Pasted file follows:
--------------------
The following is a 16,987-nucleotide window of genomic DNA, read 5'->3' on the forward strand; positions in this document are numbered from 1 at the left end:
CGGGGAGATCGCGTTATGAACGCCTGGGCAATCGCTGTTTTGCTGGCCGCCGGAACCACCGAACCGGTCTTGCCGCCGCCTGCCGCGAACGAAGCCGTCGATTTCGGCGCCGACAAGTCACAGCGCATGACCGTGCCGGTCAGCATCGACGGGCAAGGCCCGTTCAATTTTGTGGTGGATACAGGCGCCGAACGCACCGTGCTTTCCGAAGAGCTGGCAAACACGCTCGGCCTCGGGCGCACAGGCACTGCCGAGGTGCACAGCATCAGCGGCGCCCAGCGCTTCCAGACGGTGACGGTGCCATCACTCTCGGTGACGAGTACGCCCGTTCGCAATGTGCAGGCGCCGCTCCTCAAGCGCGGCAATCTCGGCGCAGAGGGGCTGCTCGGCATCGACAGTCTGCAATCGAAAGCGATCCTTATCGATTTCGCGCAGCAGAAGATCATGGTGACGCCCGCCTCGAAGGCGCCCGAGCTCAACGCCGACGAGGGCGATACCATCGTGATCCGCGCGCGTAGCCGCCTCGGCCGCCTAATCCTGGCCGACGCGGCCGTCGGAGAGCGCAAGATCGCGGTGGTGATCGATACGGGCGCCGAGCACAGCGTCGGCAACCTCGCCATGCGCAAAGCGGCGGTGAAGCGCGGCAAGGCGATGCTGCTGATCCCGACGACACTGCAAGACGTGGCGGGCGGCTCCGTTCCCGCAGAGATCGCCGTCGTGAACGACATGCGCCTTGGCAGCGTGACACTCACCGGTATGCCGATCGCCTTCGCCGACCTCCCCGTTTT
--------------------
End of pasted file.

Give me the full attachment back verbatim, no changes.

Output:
The following is a 16,987-nucleotide window of genomic DNA, read 5'->3' on the forward strand; positions in this document are numbered from 1 at the left end:
CGGGGAGATCGCGTTATGAACGCCTGGGCAATCGCTGTTTTGCTGGCCGCCGGAACCACCGAACCGGTCTTGCCGCCGCCTGCCGCGAACGAAGCCGTCGATTTCGGCGCCGACAAGTCACAGCGCATGACCGTGCCGGTCAGCATCGACGGGCAAGGCCCGTTCAATTTTGTGGTGGATACAGGCGCCGAACGCACCGTGCTTTCCGAAGAGCTGGCAAACACGCTCGGCCTCGGGCGCACAGGCACTGCCGAGGTGCACAGCATCAGCGGCGCCCAGCGCTTCCAGACGGTGACGGTGCCATCACTCTCGGTGACGAGTACGCCCGTTCGCAATGTGCAGGCGCCGCTCCTCAAGCGCGGCAATCTCGGCGCAGAGGGGCTGCTCGGCATCGACAGTCTGCAATCGAAAGCGATCCTTATCGATTTCGCGCAGCAGAAGATCATGGTGACGCCCGCCTCGAAGGCGCCCGAGCTCAACGCCGACGAGGGCGATACCATCGTGATCCGCGCGCGTAGCCGCCTCGGCCGCCTAATCCTGGCCGACGCGGCCGTCGGAGAGCGCAAGATCGCGGTGGTGATCGATACGGGCGCCGAGCACAGCGTCGGCAACCTCGCCATGCGCAAAGCGGCGGTGAAGCGCGGCAAGGCGATGCTGCTGATCCCGACGACACTGCAAGACGTGGCGGGCGGCTCCGTTCCCGCAGAGATCGCCGTCGTGAACGACATGCGCCTTGGCAGCGTGACACTCACCGGTATGCCGATCGCCTTCGCCGACCTCCCCGTTTT